Thursday, July 18, 2019

Running Walking Biking in the HEAT

Baby it's hot outside...

Trust me, I am NOT complaining (remember, I waited 10 months for summer to return to Iowa). The heat does make it a bit more of a challenge to enjoy the great outdoors, though.

I'm still taking most of my cardio workouts outdoors. Even when the mercury is off the charts, and it's hotter than Hades, I usually shun the inside option. I figure if I'm gonna be sweating anyways, I might as well enjoy the scenery.

That said, the extreme heat of summer is nothing to take for granted. It commands all of your respect and every last ounce of common sense.

It's no secret that when it comes to fitness, I'm a runner. First and foremost. I don't run every day, nor do I run especially far on the given days I do lace up my Brooks Adrenalines. I simply enjoy the mere act of running...the sound of my feet striking the pavement, the feel of sweat running down my back (and often in my eyes), and I love the sensation of endorphins washing over me after I've finished.

The weather, as with any season, is always variable and tricky. Granted, more summer runs are going to be in hot temps than cold, but there are sporadic cold fronts that come through and knock out the humidity for a few brief periods. No doubt the toughest thing for most runners to deal with in the summer isn't the heat, but the humidity. A heavy dew point will make it more difficult to breathe, especially the faster one tries to run. Even if you're wearing tech fabric running gear, if it's super humid, it will take longer than  normal for the dampness to evaporate from the fabric.

A few constants with summer running:
*Everyone has their own barometer when it comes to heat tolerance. What feels warm and comfortable to me may feel extremely unbearable to someone else.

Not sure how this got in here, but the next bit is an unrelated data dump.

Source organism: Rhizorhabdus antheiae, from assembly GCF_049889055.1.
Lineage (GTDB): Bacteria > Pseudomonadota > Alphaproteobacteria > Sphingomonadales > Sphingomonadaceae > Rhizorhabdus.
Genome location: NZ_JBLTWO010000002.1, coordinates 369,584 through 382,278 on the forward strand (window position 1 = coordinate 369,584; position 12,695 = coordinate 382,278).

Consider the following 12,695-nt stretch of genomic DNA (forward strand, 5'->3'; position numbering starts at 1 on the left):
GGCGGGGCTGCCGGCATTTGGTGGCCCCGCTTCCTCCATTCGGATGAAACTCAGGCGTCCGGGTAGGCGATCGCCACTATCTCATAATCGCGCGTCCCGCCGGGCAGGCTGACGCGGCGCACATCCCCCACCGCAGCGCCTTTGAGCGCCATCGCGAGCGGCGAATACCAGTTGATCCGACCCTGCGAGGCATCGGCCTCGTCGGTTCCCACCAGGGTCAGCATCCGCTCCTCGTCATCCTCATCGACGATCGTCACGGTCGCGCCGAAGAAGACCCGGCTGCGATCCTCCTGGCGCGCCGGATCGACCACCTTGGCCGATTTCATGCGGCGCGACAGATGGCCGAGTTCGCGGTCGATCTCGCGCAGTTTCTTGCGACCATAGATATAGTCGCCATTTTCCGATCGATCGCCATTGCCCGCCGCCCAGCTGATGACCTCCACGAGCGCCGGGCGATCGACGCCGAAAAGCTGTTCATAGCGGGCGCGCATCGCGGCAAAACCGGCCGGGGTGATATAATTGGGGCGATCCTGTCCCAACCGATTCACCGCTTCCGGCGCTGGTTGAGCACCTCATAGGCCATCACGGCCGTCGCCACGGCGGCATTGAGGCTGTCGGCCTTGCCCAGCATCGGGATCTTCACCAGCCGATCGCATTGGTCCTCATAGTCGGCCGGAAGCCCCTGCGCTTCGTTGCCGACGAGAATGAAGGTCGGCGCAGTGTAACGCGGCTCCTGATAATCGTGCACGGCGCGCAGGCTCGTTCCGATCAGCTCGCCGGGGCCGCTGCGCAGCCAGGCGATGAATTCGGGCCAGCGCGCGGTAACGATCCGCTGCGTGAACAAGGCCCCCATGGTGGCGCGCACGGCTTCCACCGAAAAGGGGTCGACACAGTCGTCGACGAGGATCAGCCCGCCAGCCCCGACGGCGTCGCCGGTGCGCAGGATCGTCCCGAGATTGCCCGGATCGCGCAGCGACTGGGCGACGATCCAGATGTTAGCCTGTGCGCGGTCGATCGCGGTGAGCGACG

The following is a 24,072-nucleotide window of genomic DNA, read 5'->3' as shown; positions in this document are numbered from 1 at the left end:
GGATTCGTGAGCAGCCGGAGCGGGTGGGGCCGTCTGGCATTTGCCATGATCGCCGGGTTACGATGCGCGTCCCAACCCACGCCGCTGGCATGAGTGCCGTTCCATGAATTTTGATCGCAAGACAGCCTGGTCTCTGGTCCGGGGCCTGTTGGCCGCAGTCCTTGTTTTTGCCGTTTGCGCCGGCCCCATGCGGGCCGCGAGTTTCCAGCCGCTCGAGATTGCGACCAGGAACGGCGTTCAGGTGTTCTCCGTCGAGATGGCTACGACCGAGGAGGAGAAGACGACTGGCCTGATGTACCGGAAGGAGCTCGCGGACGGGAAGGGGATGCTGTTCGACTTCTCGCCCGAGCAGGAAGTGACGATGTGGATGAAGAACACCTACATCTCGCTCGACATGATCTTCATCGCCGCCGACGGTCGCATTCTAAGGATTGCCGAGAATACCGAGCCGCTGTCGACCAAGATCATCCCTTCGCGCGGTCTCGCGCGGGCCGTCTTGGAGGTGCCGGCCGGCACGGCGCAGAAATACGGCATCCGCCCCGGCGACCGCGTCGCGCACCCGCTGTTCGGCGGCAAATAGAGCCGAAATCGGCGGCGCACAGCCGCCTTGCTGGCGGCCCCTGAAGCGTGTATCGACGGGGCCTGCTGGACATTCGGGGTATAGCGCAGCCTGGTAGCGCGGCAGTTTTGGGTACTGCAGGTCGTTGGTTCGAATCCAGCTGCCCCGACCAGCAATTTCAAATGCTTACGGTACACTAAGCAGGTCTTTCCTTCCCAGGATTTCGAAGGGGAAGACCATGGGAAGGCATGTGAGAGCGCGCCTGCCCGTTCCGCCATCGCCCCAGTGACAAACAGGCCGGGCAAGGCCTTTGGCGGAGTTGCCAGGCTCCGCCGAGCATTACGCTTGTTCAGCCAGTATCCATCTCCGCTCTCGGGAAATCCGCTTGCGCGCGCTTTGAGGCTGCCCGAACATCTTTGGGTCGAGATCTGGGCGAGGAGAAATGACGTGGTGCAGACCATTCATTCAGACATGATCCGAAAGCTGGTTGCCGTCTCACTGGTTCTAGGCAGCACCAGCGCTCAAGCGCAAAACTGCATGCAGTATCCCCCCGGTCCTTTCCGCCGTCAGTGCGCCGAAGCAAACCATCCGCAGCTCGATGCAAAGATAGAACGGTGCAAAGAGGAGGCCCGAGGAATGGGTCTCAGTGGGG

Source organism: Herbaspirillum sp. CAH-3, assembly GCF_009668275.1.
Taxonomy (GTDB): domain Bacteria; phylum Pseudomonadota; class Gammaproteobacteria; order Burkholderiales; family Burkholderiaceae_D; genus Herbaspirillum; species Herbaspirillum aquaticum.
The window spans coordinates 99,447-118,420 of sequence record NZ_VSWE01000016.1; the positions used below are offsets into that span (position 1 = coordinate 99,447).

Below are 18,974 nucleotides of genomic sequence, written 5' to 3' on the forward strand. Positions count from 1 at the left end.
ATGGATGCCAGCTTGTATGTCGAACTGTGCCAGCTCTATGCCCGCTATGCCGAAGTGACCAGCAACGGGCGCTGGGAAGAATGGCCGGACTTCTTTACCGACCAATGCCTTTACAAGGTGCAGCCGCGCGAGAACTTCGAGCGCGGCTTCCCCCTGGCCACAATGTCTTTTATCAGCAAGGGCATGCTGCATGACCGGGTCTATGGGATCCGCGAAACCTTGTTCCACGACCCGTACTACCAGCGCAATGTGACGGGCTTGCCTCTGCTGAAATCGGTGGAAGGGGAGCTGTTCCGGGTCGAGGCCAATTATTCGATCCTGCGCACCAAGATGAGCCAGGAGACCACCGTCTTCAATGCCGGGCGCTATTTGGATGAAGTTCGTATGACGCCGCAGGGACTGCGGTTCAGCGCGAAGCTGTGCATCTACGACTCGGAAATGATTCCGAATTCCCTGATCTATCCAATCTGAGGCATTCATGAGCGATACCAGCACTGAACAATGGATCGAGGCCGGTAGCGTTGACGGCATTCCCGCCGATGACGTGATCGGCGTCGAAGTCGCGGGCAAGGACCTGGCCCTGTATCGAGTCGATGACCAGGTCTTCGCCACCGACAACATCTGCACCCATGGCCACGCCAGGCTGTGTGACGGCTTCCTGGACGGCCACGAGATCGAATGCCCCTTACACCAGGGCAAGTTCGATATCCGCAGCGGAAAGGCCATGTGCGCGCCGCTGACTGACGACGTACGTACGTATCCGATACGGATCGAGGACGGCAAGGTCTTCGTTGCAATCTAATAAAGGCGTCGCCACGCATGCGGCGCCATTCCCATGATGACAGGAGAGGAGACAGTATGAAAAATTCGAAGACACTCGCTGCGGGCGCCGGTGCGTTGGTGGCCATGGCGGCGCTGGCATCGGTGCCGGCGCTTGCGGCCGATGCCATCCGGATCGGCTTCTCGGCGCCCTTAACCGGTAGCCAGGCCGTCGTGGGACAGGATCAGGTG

*Hydrate, hydrate, and hydrate some more. Many people don't realize their bodies are dehydrated until it's too late (runners are stubborn that way LOL).
*It's in your best interest to run slower than what you may be used to doing. The odds are good your body will want do that naturally, so let it. Save your tempo runs or speedwork for less extreme temps.
*Even if you're not a natural early-riser, the heat will usually be coolest before the sun emerges. If you're hoping to run a long distance, starting your run as early as possible may be something to consider.

What about walking? Did you know walking offers very similar benefits as running does? Depending on your pace, the cardio burn can be comparable to running (though running obviously has more "bang for the buck" due to the extra effort required).

For me, the biggest benefit to walking is that it's much friendlier to one's joints. The impact of your feet striking the pavement isn't as severe as with running. It will take you longer to go a specific distance, but with it requiring (somewhat) less effort, it usually won't be as tiring.

A few things to consider with summer walking:
*Since it's a lower impact activity, the need for warm-up/cool-down isn't as crucial. It's still a good idea to do some pre/post stretching, though.
*You can get a good sweat going, but you probably won't be as "warm" as you would be if you were running the same distance. Often times, I need arm sleeves or a light jacket (that I can take off and tie around my waist) if it's a cool morning.
*If it's an especially hot day, and you still want to get outside, a walk may be a better option than running since it's not as strenuous.

Recently, I've been biking more. I'm still very much a novice, but it's been a fun new fitness option to explore.  I have a mountain bike, so it's not as sleek or road-friendly as a road bike would be, but that adds an element of challenge to my rides. The bike weighs more, and the tires are rugged. Climbing hills can be tough...but that's all good. I'm working different muscles (well, hello there, Quads!) and giving my usual running muscles some down time.

Also, there's ZERO impact on my knees and ankles, so most rides feel pretty smooth (unless I hit a pothole or cross railroad tracks). Since a lot of my riding is just in town, I'm not cycling especially fast or with a lot of effort, making it a great option if I want to get out of the house but don't have a lot of energy on tap. None the less, cardio is still happening and my legs are getting some action.

Some things about biking in the summer:
*The hot temps are MUCH more bearable on a bike than on foot! Again, I think it's that "less effort required" thing.
*Even if it's a warm day, I usually feel colder on the bike. That's all well and good on a really hot day, but on the moderate mornings, I usually feel most comfortable with arm sleeves.
*No matter which direction the wind is coming from, it always feels like it's in my face. That's not all bad, though, because it does feel refreshing (most of the time).
*A strong headwind is much tougher to fight on a bike than on foot...just saying.